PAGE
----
Large permanent arrays are now possible that can image the subsurface in real time allowing monitoring of dynamic processes, such as rainfall infiltration or leachate propagation, in a volumetric and minimally invasive manner, but have yet to be widely adopted in tailings monitoring and management.

The project will assess the use of novel environmentally- benign solvents, which exhibit low toxicity and/or enhanced selectivity for specific target metals and metalloids, compared to conventional strong mineral acids. Previous work suggests that certain types of organic acids are able to perform such functions at near-ambient geochemical conditions, due to their additional capability for metal chelation. Similarly, non-aqueous solvents, such as deep eutectic solvents (DES) are capable of leaching a wide range of minerals including chalcogenides, arsenides, and native gold and mercury with a range of potential benefits including low volatility, high target metal selectivity, and potentially low ecotoxicity. Such solvents can result in a step change in our ability to both remove environmental contaminants and recover metals, including previously discarded by-products, and render the final tailings more amenable to new use such as aggregate or soils. These solvents can also provide an alternative way to process modern ore streams to produce more environmentally benign and stable tailings.

Whilst these environmentally benign solvents may be used for ex situ leaching of mine waste we also aim to investigate whether they can be applied for in situ reprocessing of tailings by injection of solvents to remove contaminants, recover value and facilitate tailings stabilisation and CO2 sequestration. This has the crucial advantage of not requiring disruption of tailings and may even be used to strengthen them. Metal recovery from pregnant leach solutions can be via a combination of standard techniques such as electrowinning together with novel approaches such as sorption onto engineered nanomaterials.

Microbes have long been used in conventional heap leaching of low-grade ores, but to date no research has focused on understanding and harnessing geomicrobiological processes when exposed to the novel organic solvents outlined above. Microorganisms can produce and degrade organic acids, with implications for environmental metal behaviour. Indeed, the presence of residual organic substrates may even be beneficial for microbial community development in nutrient-limited tailings and support the associated provision of ecosystem services that are essential for plant colonisation. This fundamental understanding is needed to (a) predict and numerically model the behaviour and degradation of these novel solvents as a function of time and across different environmental conditions, including the critical zone and (b) inform phytoremediation strategies.

Phytoremediation: Plants are an integral component of restoring soil and ecosystem functions after mining and some species can be employed to accumulate and recover contaminant metals and to stabilise tailings for ecosystem rehabilitation. We intend to identify local plant species that have both the appropriate pH, salinity and metal tolerances to grow on treated tailings and to conduct field and glasshouse trials to facilitate their establishment on these substrates. We have already gathered preliminary data from a literature review that shows a large number of metal concentrating plants in the Philippines with nickel primarily accumulated in aboveground parts, copper accumulated in the roots, and cobalt being evenly distributed (Figure 3).

Figure 3. Filipino flora metal concentration for aboveground (green) and belowground (brown) plant parts for (a) nickel (n = 57); (b) copper (n = 83); (c) cobolt (n = 40); +/- standard error of the mean.

The facilitation of pedogenic activity in tailings materials will be required to underpin new ecosystem development and land use for the benefit of local communities.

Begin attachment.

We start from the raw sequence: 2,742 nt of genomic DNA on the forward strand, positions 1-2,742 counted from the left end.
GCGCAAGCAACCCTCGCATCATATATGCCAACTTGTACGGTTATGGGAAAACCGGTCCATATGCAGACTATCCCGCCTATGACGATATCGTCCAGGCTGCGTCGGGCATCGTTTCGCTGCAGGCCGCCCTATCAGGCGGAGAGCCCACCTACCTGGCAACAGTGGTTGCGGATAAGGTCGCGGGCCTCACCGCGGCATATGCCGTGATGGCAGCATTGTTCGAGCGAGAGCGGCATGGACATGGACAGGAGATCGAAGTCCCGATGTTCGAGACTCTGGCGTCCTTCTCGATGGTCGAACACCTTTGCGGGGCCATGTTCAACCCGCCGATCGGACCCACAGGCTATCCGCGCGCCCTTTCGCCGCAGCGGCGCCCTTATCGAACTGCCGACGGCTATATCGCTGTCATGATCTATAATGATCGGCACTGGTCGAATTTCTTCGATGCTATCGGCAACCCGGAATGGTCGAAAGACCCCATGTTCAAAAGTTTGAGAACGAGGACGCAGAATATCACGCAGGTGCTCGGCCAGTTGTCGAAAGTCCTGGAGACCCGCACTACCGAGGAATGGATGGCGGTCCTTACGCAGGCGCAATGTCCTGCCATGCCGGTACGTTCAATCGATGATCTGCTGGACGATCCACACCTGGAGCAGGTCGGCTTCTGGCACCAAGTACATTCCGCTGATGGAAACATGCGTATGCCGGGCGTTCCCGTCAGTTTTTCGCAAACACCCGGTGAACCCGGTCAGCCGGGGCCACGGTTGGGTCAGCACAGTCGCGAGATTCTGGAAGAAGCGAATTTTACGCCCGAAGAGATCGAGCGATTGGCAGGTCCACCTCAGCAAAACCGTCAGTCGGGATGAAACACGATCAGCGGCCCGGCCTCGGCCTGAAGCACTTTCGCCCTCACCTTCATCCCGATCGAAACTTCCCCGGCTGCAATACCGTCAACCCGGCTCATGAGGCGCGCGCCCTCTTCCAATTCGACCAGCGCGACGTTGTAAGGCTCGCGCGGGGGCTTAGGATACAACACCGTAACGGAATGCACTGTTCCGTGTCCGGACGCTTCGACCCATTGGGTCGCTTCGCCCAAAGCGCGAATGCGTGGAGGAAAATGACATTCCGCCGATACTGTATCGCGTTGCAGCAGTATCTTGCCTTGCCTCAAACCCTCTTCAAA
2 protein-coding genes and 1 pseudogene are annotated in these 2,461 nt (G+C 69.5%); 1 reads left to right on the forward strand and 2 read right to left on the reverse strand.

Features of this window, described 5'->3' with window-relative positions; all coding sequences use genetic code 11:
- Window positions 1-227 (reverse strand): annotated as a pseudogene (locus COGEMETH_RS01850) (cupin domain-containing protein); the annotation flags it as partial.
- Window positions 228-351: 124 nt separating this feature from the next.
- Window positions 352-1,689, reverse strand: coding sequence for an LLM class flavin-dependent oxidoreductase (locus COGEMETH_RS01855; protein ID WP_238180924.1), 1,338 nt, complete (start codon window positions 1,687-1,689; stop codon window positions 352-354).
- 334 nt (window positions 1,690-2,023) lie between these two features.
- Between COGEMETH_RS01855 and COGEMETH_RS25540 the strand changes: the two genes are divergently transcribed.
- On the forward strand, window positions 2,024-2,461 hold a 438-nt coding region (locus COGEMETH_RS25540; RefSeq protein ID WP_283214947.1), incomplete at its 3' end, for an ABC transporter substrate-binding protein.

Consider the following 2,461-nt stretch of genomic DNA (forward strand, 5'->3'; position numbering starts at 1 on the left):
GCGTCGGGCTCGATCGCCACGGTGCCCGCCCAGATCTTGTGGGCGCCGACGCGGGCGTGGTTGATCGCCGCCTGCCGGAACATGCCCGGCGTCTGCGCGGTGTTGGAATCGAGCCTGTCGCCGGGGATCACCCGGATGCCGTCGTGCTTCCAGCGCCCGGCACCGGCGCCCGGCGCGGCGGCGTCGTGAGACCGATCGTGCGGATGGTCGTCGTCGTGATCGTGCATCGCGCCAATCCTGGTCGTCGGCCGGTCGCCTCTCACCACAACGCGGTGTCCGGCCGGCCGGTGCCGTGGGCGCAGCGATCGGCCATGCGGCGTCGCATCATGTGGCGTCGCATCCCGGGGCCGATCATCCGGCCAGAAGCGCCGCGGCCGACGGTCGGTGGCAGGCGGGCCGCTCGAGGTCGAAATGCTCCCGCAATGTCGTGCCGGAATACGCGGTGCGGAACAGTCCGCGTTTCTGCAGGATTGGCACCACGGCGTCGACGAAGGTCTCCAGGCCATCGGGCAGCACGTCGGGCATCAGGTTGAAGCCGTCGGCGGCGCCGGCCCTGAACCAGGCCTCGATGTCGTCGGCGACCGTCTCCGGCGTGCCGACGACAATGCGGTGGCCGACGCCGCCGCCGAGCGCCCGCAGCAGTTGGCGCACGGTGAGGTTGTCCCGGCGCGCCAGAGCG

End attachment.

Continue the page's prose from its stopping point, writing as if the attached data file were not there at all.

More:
This will require detailed materials characterisation and understanding of what materials are present from the outset of a mining project and hence what will remain in the tailings and stored overburden with a perspective on soil development and target land end-use. Understanding the interaction of plants, symbionts and the wider soil biotic communities will be essential in facilitating incipient ecosystem development.

Underpinning all these studies will be a holistic geometallurgical approach to material characterisation to understand all the materials involved including ores, tailings, and soils, and their variability.

This will use state-of-the- art material characterisation at various scales, from hyperspectral imaging of mineralogy and µ-CT of textures at the drill-core scale through to automated- SEM (MLA, QEMSCAN, etc.) quantification and mapping of mineralogy and liberation at the grain scale. These data will enable predictive modelling, such as mineral separation performance, the leaching behaviour of metals from tailings with solvents, hydraulic properties of tailings including macropores and the development of soil textures during tailings pedogenesis.

Whilst each of these approaches individually promises significant advances, we propose that it is their integration and synergies that will deliver a step change in innovation and enable us to achieve our ambitions of sustainable tailings management. Furthermore, the interfaces between approaches provide fruitful and timely science opportunities for novel research, e.g.:

  • Can novel solvents be used to recover metals from metal phytoaccumulator species? In turn, canplants and the microbiota remediate traces of residual solvents such as DES from tailings?
  • Can in situ monitoring be used to assess effectiveness of phytostabilisation or other induced stabilisation of tailings by adaptive management, to identify areas amenable for in situ reprocessing, and to monitor the reaction progress during reprocessing?

The project work has already started and we have secured access and permissions from companies, government agencies, the mining regulator and local communities for fieldwork, which commenced earlier this year.

We already have good contacts and approval from a number of mine sites (Figure 4) including porphyry Cu-Au mines at Philex Mining, Benguet and Carmen Copper, Cebu; Filminera Resources’ Masbate gold mine; and NickelAsia’s Ni-laterite deposits. Early data is currently pouring in from all three science areas and I look forward to updating you on results at a future Mine Closure conference.

Figure 4. Mines, deposit type and collaborate companies
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Professor Tibbett can be emailed at: m.tibbett@reading.ac.uk

M Tibbett University of Reading, UK